26.2 Miles in His Shoes
After bone cancer leaves runner with a reconstructed thighbone and hip joint, patient and doctor walk a marathon to raise awareness for rare disease
Seeking healthy lifestyle changes, Colin Jackson started running in 2014. He ran his first-ever mile in 28:47. He finished last in his first marathon.
His pace, though, was irrelevant. The drive needed to complete 26.2 miles hooked him.
“I was morbidly obese. My doctor said, ‘You need to make a change if you want to see your next birthday,’” recalls Jackson. “Running a marathon changed my life. It wasn’t just about trying to maintain the weight loss, it also taught me how to battle the thoughts that plagued my mind in order to overcome.”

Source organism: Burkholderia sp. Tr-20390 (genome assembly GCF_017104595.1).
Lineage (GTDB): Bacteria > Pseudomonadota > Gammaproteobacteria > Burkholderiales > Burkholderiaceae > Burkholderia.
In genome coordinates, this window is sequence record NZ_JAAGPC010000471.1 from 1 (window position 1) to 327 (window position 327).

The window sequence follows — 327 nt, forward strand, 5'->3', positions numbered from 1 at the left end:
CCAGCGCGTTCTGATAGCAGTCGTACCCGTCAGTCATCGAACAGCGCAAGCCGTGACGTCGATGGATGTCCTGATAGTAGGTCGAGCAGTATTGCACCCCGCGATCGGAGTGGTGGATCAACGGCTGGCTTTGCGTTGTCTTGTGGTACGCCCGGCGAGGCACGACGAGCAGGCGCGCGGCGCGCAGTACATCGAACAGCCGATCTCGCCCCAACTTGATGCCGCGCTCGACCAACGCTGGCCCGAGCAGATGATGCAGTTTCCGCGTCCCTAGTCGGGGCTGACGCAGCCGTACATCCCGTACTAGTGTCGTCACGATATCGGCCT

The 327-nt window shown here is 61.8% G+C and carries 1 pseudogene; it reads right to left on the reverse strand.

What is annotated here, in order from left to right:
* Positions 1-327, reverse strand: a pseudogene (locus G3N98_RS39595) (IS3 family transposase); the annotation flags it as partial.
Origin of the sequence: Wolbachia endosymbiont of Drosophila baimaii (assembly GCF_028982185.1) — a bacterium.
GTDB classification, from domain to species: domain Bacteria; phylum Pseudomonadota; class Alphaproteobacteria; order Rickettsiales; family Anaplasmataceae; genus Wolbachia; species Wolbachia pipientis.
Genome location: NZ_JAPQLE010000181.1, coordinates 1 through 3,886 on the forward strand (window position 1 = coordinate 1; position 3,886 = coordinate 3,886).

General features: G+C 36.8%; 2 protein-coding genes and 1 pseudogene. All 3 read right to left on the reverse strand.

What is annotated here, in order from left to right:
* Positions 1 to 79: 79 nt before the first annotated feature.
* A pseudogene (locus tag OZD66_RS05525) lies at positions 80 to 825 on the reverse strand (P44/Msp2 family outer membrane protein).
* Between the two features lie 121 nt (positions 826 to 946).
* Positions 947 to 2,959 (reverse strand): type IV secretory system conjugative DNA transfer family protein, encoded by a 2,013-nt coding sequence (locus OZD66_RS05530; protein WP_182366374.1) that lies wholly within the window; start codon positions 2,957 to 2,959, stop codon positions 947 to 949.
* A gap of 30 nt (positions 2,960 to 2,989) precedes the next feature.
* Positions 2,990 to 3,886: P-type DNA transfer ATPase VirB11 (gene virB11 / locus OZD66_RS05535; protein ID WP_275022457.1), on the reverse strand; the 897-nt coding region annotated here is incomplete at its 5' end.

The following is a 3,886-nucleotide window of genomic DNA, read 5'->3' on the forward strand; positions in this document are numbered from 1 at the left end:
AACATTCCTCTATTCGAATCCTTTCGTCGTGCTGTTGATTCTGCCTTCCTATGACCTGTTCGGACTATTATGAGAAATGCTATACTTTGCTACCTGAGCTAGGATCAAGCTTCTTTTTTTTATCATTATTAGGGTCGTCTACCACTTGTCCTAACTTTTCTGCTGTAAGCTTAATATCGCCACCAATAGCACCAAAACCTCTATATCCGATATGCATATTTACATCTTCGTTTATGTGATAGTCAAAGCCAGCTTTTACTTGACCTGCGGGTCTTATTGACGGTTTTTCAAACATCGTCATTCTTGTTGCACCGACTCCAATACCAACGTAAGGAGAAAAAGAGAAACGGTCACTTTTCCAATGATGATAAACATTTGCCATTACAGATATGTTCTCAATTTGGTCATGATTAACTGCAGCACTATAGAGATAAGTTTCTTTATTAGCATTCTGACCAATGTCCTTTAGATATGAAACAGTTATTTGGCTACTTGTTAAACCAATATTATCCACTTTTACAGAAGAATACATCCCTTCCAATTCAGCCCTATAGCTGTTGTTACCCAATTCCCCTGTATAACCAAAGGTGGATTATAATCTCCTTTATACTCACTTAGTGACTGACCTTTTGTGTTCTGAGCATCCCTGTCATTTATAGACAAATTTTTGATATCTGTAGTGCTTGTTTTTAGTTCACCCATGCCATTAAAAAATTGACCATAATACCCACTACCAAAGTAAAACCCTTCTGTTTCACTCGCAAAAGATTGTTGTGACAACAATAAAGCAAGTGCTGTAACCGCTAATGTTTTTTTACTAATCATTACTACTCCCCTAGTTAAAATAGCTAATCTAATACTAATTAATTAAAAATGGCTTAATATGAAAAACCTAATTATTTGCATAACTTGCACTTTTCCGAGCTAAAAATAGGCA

Jackson had no idea that the lessons learned over the years while running nine marathons would become his saving grace in 2019, when he was diagnosed with chondrosarcoma.
A rare cancer, chondrosarcoma is a bone sarcoma. It usually occurs in the pelvis, shoulder, ribs or at the ends of the long bones in the arms and legs. It is most common in people over the age of 40. Jackson was 37 when he was diagnosed.
“I remember lying in my room at Jacobs Medical Center, bed-bound and unable to move after the surgery to remove the tumor and reconstruct my hip, and thinking ‘I will complete a marathon again. It will be tough to get there, but it’s not impossible.”
The start line
In 2018, Jackson had a goal of running three marathons, bringing up the rear to support runners who needed a little encouragement in the last few miles.